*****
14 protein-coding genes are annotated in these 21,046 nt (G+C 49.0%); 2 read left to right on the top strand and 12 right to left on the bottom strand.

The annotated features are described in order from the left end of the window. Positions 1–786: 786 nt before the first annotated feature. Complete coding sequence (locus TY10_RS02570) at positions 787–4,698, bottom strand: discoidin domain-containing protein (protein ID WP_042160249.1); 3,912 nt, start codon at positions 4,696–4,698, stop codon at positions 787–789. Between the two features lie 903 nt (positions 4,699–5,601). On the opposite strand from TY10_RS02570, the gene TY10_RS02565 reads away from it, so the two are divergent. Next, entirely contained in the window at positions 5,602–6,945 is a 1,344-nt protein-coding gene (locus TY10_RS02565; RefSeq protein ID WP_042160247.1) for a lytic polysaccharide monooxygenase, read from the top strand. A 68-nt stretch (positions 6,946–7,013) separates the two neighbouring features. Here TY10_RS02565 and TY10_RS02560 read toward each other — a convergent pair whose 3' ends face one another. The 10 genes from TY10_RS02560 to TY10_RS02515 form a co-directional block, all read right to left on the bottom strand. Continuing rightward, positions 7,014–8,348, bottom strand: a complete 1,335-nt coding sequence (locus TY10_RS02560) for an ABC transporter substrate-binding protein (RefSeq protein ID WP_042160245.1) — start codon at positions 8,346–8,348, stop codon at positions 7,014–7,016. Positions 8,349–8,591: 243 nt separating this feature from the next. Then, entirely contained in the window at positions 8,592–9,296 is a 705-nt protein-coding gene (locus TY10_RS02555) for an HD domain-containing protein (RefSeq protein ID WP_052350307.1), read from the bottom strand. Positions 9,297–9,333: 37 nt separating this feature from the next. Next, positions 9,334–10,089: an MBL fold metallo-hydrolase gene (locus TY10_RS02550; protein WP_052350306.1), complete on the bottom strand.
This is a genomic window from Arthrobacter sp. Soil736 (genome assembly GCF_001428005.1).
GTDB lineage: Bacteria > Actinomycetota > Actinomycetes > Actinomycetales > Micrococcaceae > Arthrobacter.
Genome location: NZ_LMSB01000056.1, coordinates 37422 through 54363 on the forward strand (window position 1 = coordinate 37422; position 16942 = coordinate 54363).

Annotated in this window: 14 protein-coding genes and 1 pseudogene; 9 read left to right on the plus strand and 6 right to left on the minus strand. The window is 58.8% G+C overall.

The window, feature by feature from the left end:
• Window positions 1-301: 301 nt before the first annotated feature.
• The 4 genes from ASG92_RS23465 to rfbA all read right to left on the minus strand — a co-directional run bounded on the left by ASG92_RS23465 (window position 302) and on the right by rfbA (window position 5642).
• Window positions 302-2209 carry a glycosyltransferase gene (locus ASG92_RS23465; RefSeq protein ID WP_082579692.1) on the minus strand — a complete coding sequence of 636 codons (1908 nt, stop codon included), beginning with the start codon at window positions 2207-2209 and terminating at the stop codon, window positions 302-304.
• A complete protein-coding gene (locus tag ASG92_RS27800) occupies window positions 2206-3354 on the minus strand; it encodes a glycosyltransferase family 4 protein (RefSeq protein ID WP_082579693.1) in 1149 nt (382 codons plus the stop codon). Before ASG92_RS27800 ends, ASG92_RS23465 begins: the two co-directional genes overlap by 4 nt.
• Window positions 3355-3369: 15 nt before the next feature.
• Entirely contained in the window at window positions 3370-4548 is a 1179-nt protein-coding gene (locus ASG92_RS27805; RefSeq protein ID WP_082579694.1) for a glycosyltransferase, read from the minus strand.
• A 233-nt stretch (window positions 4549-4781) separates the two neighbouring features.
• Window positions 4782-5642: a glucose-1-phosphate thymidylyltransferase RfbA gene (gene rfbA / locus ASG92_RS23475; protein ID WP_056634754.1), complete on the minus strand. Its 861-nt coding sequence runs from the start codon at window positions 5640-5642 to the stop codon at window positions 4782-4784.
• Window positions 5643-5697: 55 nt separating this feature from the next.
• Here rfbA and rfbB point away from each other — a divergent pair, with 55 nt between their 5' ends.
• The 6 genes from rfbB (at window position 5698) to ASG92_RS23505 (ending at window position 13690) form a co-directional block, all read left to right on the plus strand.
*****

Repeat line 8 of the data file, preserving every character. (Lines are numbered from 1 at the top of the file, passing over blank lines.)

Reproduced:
• Window positions 1-301: 301 nt before the first annotated feature.